Despite this fiction obsession, I was telling some aged environmental gentlefolk of my interest in hearing from or reading something of a different sort. I had spent months reading environmental and political news without seeing anybody discussing the fact that there is a finite amount of everything on this earth (except maybe love and road rage) and that we are quickly working ourselves into some potentially dreadful results (this is me avoiding terms like “mass hysteria” and “earth-sized mound of chicken poo”). These two dudes recognized my ignorance and my failure to be around in the 70s and took the opportunity to recommend a couple of books for me to read: Limits to Growth and Our Ecological Footprint. And oh, did I read.

Our Ecological Footprint introduced the mainstream to the idea that everything we do leaves a crap-patch on the earth the size of which is within our control, to put it in articulate terms. Despite all the cartoons and “let me break it down for you” moments, I found it difficult to read. For me, reading about science is like sewing about sex. I do not compute. That said, I did get through it in a few weeks with some new tools and language to use when discussing that thing I’ve never been able to describe beyond saying, “stuff can’t just keep growing.”

Limits to Growth was a more formidable challenge – I want to say 3 or so months – that included a lot of swearing while holding the book. And that’s a book I wanted to read. Just imagine what I was like when my boss handed me The Tipping Point, a book that still sends my pulse soaring, probably mainly because of Malcolm Gladwell’s slam on Sesame Street (or maybe for other less personal reasons). I got a lot of really good sleep during the Limits to Growth period, though that eventually ended when I finished the book. That said, certain ideas really clicked for me. I earned the language to further discuss my irritation with the meta-b.s. (google it) of never-ending progress that normally gets me incoherently, um, RAGE-rific. There were a couple of pieces that really stuck with me. In one particular spot I found the explanation of “overshoot,” a fundamental concept when talking about the world eventually wretching all over me (as I picture it), particularly useful. Maybe I liked the not-quite-irony of it too. I have sat on this quote long enough that it has lost some of its lustre. Though the a-ha moment has dimmed, I still find it really comforting, but not.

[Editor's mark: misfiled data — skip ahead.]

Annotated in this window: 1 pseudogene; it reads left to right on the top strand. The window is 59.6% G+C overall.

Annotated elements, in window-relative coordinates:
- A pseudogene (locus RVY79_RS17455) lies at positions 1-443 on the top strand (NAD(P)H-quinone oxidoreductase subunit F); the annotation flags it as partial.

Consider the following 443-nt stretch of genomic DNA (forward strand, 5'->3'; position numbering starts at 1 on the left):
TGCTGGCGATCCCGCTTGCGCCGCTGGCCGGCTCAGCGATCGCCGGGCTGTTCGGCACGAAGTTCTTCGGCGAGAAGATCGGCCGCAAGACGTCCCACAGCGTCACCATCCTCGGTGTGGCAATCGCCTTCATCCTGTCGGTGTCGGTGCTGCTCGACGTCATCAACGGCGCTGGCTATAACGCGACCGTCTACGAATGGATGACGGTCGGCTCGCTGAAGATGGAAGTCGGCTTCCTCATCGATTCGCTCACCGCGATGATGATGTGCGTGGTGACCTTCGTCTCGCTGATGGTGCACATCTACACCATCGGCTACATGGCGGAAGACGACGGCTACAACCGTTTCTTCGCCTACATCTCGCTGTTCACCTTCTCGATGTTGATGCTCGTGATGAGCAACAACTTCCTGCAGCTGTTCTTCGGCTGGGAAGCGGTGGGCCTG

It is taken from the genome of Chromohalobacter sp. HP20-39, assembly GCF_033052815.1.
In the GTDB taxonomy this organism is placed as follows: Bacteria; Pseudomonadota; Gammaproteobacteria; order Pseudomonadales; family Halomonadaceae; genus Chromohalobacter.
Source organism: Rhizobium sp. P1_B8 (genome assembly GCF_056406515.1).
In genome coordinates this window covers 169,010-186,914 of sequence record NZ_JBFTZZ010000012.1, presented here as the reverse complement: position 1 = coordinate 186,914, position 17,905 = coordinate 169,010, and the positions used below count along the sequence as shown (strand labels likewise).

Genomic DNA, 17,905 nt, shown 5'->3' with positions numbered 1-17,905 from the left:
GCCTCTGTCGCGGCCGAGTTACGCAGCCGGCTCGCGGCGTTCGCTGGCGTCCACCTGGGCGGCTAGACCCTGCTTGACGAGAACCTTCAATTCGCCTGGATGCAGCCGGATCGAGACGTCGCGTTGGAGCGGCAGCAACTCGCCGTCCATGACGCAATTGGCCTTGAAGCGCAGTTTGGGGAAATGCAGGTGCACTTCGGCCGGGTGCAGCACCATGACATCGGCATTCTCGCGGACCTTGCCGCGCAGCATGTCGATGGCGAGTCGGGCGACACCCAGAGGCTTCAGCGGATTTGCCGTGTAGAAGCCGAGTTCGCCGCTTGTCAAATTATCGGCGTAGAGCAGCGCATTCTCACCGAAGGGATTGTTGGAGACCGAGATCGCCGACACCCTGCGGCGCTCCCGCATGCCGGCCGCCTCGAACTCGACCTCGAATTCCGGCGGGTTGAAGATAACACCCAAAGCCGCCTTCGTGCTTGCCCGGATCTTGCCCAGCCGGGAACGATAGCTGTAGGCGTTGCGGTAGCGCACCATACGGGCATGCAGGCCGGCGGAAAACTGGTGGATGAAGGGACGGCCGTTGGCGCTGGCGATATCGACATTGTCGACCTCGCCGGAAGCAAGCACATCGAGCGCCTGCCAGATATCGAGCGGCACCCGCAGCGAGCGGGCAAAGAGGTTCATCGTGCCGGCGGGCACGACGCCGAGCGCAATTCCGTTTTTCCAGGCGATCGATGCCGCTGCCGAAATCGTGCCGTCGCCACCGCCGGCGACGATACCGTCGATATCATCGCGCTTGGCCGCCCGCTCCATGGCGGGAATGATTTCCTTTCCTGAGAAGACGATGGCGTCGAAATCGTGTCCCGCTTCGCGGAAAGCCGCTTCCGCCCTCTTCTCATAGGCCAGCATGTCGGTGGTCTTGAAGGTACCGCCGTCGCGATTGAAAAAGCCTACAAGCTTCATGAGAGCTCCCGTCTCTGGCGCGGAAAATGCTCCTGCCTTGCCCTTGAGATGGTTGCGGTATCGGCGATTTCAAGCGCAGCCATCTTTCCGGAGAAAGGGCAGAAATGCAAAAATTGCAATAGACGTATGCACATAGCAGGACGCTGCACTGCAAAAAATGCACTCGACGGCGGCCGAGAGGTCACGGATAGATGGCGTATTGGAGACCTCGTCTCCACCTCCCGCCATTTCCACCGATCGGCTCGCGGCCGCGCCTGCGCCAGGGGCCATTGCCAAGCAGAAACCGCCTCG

“The final contributor to overshoot is the pursuit of growth. If you were driving a car with fogged windows or faulty brakes, the first thing you would do to avoid overshoot would be to slow down. You would certainly not insist on accelerating. Delay in feedback can be handled as long as the system is not moving too fast to receive signals and respond before it hits the limit. Constant acceleration will take any system, no matter how clever and farsighted and well-designed, to the point where it can’t react in time. Even a car and driver functioning perfectly are unsafe at high speeds. The faster the speed, the higher the overshoot, and the farther the fall.”
 

Limits to Growth the 30 Year Update, p. 175

November 6, 2010 Posted by | Books, Brackets, Childhood Complaints, Consumption, Doing it the hard way, Irritated, Uncategorized, Waste | , , | 5 Comments